Loss of Appetite and Weight Loss

A sudden loss of appetite and unintended weight loss are concerning signs in children. Leukemia can affect the digestive system and cause a decreased interest in food. Parents should be cautious if their child experiences a significant decline in their eating habits and loses weight without any obvious reason. I think we caught my daughter’s Leukemia before we had much of this occur. She did lose her appetite during treatment from memory, but there were times anyway that she didn’t feel like eating if she was tired etc., so it didn’t seem out of the ordinary. She didn’t have any weight loss at this stage of her illness.

Swelling of the Abdomen

Leukemia can cause the spleen or liver to enlarge, leading to abdominal swelling or discomfort. Parents should seek medical attention if they notice an unexplained enlargement of their child’s abdomen. Another thing to take note of, because you are not likely to notice an enlarged spleen if you are not looking for it, is that your child might complain that clothing is too tight and drop the waist bands below the area to rest more comfortably for them which is another indicator that they have discomfort from an enlarged spleen or liver. My daughter definitely had issues with wearing anything tight across her waist and still to this day, hates wearing clothing that has high waist bands.


If a child exhibits any of the above symptoms or if there is a strong suspicion of leukemia, a healthcare provider will conduct a thorough evaluation. The diagnosis of childhood leukemia typically involves the following steps:

  1. Medical History and Physical Examination: The healthcare provider will ask about the child’s medical history and perform a physical examination to assess symptoms and signs.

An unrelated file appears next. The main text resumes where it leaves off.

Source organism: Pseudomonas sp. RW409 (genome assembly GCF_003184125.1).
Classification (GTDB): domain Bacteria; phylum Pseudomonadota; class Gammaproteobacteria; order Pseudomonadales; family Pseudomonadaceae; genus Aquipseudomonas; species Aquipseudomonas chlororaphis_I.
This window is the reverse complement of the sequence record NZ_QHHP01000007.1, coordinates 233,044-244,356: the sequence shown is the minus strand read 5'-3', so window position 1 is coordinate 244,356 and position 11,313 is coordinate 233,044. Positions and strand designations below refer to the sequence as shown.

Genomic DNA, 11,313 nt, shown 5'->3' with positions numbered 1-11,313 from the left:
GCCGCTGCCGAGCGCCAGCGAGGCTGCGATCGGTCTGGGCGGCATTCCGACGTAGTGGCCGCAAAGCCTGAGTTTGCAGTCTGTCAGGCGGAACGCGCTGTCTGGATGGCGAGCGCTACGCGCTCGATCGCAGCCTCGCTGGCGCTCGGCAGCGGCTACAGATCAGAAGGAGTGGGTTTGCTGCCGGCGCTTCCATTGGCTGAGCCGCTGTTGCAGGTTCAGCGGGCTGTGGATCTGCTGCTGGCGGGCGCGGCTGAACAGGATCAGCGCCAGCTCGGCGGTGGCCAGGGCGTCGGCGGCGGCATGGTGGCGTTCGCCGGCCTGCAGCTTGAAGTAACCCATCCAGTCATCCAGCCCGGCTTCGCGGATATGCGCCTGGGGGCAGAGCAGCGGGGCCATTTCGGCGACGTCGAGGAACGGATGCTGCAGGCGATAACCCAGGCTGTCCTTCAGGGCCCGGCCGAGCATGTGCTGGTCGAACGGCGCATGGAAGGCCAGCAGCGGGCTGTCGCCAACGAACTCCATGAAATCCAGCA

2. Blood Tests: Blood tests are crucial in diagnosing leukemia. Abnormalities in blood cell counts, such as a high number of white blood cells or low levels of red blood cells and platelets, can raise suspicion.
  3. Bone Marrow Aspiration and Biopsy: To confirm the diagnosis and determine the specific type of leukemia, a bone marrow aspiration and biopsy are often necessary. These procedures involve taking a sample of bone marrow from the hipbone and examining it under a microscope. Some hospitals will do this under general anesthetic.
  4. Imaging Studies: In some cases, imaging studies like X-rays, ultrasound, or CT scans may be conducted to evaluate the extent of the disease and check for organ involvement.

In Finishing

Recognising the early signs of leukemia in a child is essential for early diagnosis and treatment. While these signs and symptoms may not always indicate leukemia, they should not be ignored. If parents or caregivers observe any of these warning signs in a child, it is crucial to consult a healthcare professional promptly. Early detection and appropriate medical care can greatly improve the chances of successful treatment and a positive outcome for children diagnosed with leukemia. We were lucky enough to have caught it before it had taken over too much and as you can see we displayed many of the symptoms. I’m not sure if that helps the chances of survival seems the prognosis for survival was still the same regardless of this, but I’d like to think that we got it early enough due to my concerns about the recurring tonsilitis. If in doubt, get it checked out.

I hope this article has been of some help for those of you having concerns at the moment. You can drop me a comment below or get in touch via my dedicated Facebook page if you have any questions.

Warm Wishes and best of luck